Your 6-week postnatal check
You should have your postnatal check 6 to 8 weeks after your baby's birth to make sure you feel well and are recovering properly.
Your GP surgery is required to offer and provide you with a postnatal check following changes made in April 2020. You can request an appointment for a check yourself, especially if you have any concerns. It's a good idea to make a list of questions to take along with you.
Your postnatal check should be done with a GP. It can be done immediately before or after your baby's 6 to 8 week check. But it can also be done at a separate time if you would like it to be.
You can read more about what happens at your baby's 6 to 8 week check.
What happens at your postnatal check
The following is usually offered, though this may vary according to where you live:
- You'll be asked how you're feeling as part of a general discussion about your mental health and wellbeing.
- You'll be asked if you still have any vaginal discharge and whether you have had a period since the birth.
- Your blood pressure will be checked if you had problems during pregnancy or immediately after the birth.
- You may be offered an examination to see if your stitches have healed if you had an episiotomy or caesarean section.
- If you were due for a cervical screening test while pregnant, this should be rescheduled for 12 weeks after the birth.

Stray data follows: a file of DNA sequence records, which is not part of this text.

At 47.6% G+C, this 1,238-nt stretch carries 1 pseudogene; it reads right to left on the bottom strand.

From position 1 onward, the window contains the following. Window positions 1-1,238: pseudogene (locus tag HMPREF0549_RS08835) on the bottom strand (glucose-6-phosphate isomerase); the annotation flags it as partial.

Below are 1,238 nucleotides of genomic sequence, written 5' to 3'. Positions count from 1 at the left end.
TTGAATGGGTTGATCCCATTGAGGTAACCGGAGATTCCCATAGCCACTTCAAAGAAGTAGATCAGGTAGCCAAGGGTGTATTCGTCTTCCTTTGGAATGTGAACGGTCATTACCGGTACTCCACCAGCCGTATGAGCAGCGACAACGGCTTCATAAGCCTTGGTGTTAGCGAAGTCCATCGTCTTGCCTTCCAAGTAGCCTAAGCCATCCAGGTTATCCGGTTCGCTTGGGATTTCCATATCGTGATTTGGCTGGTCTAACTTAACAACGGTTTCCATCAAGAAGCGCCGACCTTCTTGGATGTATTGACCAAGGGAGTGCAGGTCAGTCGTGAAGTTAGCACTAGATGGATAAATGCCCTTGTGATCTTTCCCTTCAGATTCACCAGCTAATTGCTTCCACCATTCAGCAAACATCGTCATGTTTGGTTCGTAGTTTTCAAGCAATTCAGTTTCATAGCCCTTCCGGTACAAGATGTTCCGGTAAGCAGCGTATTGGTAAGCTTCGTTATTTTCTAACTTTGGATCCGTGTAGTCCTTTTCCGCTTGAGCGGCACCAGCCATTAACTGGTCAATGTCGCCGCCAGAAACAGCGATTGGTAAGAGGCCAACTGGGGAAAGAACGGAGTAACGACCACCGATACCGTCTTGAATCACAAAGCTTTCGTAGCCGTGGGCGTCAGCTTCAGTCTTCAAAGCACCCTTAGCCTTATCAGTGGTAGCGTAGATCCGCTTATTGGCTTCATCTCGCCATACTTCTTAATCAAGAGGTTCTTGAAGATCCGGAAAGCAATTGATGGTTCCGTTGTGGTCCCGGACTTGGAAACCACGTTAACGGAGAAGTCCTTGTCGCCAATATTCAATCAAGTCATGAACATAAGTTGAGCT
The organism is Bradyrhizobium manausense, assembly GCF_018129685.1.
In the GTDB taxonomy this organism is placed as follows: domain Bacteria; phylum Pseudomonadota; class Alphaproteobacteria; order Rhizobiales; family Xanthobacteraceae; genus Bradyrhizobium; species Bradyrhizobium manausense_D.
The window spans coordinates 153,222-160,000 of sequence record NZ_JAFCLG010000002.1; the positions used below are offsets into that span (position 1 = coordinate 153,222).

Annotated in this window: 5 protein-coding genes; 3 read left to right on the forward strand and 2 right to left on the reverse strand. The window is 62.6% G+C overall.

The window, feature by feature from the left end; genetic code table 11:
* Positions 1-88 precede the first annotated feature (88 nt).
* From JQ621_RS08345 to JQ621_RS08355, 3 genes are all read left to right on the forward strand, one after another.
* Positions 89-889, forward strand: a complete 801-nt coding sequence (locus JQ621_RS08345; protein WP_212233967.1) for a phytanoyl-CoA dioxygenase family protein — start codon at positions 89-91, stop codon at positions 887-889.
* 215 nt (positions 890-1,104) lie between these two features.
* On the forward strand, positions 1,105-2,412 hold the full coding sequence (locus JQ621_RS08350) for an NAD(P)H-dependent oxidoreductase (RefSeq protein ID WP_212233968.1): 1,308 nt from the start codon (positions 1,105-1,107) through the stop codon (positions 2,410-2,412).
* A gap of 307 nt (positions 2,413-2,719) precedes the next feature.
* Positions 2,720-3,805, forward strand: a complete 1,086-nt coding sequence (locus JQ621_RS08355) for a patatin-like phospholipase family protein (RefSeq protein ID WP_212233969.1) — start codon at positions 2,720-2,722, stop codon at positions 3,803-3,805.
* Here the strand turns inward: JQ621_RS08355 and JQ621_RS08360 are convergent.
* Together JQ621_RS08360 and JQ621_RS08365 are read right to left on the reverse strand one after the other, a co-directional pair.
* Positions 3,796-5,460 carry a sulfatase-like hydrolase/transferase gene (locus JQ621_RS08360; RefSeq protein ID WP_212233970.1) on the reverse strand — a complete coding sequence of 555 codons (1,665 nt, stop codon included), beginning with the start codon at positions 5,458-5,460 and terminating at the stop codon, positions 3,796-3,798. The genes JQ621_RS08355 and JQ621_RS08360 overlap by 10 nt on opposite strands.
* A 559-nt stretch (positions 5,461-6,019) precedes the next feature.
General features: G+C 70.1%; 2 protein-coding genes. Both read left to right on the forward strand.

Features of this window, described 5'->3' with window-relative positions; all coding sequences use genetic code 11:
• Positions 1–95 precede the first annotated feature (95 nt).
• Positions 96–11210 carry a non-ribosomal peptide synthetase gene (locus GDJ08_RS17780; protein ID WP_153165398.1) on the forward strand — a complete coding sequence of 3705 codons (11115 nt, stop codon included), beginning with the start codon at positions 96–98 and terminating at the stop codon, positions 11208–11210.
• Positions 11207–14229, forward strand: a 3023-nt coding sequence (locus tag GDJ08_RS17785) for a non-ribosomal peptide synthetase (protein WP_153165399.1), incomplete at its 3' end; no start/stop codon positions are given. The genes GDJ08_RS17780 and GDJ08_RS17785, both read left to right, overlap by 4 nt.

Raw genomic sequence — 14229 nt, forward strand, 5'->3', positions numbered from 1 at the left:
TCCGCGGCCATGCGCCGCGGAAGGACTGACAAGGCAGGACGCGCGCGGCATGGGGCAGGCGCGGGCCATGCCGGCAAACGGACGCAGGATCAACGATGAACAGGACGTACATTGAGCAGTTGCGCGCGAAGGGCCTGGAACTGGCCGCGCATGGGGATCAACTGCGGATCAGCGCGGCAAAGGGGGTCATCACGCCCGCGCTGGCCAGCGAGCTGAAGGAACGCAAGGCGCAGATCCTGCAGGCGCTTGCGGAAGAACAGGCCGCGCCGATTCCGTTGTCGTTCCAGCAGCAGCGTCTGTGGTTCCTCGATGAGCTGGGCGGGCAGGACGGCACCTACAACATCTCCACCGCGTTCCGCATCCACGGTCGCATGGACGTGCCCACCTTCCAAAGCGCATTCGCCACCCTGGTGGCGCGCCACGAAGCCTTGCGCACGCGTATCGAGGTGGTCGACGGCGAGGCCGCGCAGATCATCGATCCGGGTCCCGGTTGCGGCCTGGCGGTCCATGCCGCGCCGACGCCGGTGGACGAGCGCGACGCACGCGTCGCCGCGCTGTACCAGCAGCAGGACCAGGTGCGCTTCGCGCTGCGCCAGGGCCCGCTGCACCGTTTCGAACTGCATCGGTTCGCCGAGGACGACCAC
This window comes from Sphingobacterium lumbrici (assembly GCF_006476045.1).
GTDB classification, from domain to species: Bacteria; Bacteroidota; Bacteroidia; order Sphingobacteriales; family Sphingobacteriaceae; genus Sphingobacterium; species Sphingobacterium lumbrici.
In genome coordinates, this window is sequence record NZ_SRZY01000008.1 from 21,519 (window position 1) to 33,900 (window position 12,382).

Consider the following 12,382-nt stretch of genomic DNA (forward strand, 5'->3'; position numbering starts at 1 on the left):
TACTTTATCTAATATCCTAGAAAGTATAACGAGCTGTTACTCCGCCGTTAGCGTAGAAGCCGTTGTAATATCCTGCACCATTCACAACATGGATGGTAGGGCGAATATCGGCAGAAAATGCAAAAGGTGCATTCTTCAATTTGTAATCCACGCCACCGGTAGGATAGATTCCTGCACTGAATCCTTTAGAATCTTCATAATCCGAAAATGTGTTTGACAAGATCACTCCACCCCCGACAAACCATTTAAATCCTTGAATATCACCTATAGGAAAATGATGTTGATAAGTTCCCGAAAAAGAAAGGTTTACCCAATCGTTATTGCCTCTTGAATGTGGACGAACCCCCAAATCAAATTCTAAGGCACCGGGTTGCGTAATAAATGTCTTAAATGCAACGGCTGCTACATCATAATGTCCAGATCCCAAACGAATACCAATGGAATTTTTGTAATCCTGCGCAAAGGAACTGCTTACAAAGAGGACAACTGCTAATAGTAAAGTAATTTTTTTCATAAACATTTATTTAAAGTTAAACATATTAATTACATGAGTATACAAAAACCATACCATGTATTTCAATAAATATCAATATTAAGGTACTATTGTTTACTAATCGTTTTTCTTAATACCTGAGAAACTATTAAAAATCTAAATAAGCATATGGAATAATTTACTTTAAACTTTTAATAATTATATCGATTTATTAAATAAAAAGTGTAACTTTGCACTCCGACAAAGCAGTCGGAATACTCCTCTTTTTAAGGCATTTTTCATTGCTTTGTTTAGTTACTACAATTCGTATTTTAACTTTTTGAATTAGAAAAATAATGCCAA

- You'll be asked about contraception.
- If you're overweight or obese, with a BMI of 30 or more, you may be weighed. Your doctor should give you weight loss advice and guidance on healthy eating and physical activity.
Tell your doctor if...
- you're feeling sad or anxious – looking after a baby can sometimes feel overwhelming. Do not feel you have to struggle alone or put on a brave face. It's not a sign that you're a bad mother. You need to get help, as you may have postnatal depression. Your doctor or health visitor can provide help and support.
- you're having trouble holding in your pee or wind, or you're soiling yourself with poo
- having sex is painful
- you're not sure if you have had 2 doses of the MMR vaccination – if you have not had these, your practice nurse will offer them with a gap of at least 1 month between doses. You should avoid becoming pregnant for 1 month after having the MMR vaccination.
Video: what healthcare will we get from the NHS after birth?
In this video, a health visitor explains the care and professional support you will get after the birth.
Media review due: 5 April 2023
Page last reviewed: 23 April 2019
Next review due: 23 April 2022